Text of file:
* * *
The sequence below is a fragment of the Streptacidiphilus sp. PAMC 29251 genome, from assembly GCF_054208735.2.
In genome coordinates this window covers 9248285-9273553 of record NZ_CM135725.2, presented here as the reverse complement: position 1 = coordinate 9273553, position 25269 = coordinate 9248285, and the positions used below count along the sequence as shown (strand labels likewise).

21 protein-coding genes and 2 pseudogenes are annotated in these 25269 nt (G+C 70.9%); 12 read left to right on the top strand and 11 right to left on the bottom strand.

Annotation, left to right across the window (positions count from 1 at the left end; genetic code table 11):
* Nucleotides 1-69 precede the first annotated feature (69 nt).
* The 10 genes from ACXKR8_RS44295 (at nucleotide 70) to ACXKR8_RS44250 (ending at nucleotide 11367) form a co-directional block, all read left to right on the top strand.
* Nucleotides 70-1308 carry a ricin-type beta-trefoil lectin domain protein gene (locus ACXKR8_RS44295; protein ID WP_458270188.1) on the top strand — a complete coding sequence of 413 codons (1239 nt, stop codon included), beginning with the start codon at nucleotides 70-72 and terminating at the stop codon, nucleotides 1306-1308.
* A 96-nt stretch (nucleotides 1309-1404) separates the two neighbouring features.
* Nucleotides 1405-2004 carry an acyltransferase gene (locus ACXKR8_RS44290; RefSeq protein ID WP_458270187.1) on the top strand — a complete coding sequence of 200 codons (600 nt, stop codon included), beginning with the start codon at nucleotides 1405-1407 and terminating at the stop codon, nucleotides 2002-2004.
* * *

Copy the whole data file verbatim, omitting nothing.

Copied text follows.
The sequence below is a fragment of the Streptacidiphilus sp. PAMC 29251 genome, from assembly GCF_054208735.2.
In genome coordinates this window covers 9248285-9273553 of record NZ_CM135725.2, presented here as the reverse complement: position 1 = coordinate 9273553, position 25269 = coordinate 9248285, and the positions used below count along the sequence as shown (strand labels likewise).

21 protein-coding genes and 2 pseudogenes are annotated in these 25269 nt (G+C 70.9%); 12 read left to right on the top strand and 11 right to left on the bottom strand.

Annotation, left to right across the window (positions count from 1 at the left end; genetic code table 11):
* Nucleotides 1-69 precede the first annotated feature (69 nt).
* The 10 genes from ACXKR8_RS44295 (at nucleotide 70) to ACXKR8_RS44250 (ending at nucleotide 11367) form a co-directional block, all read left to right on the top strand.
* Nucleotides 70-1308 carry a ricin-type beta-trefoil lectin domain protein gene (locus ACXKR8_RS44295; protein ID WP_458270188.1) on the top strand — a complete coding sequence of 413 codons (1239 nt, stop codon included), beginning with the start codon at nucleotides 70-72 and terminating at the stop codon, nucleotides 1306-1308.
* A 96-nt stretch (nucleotides 1309-1404) separates the two neighbouring features.
* Nucleotides 1405-2004 carry an acyltransferase gene (locus ACXKR8_RS44290; RefSeq protein ID WP_458270187.1) on the top strand — a complete coding sequence of 200 codons (600 nt, stop codon included), beginning with the start codon at nucleotides 1405-1407 and terminating at the stop codon, nucleotides 2002-2004.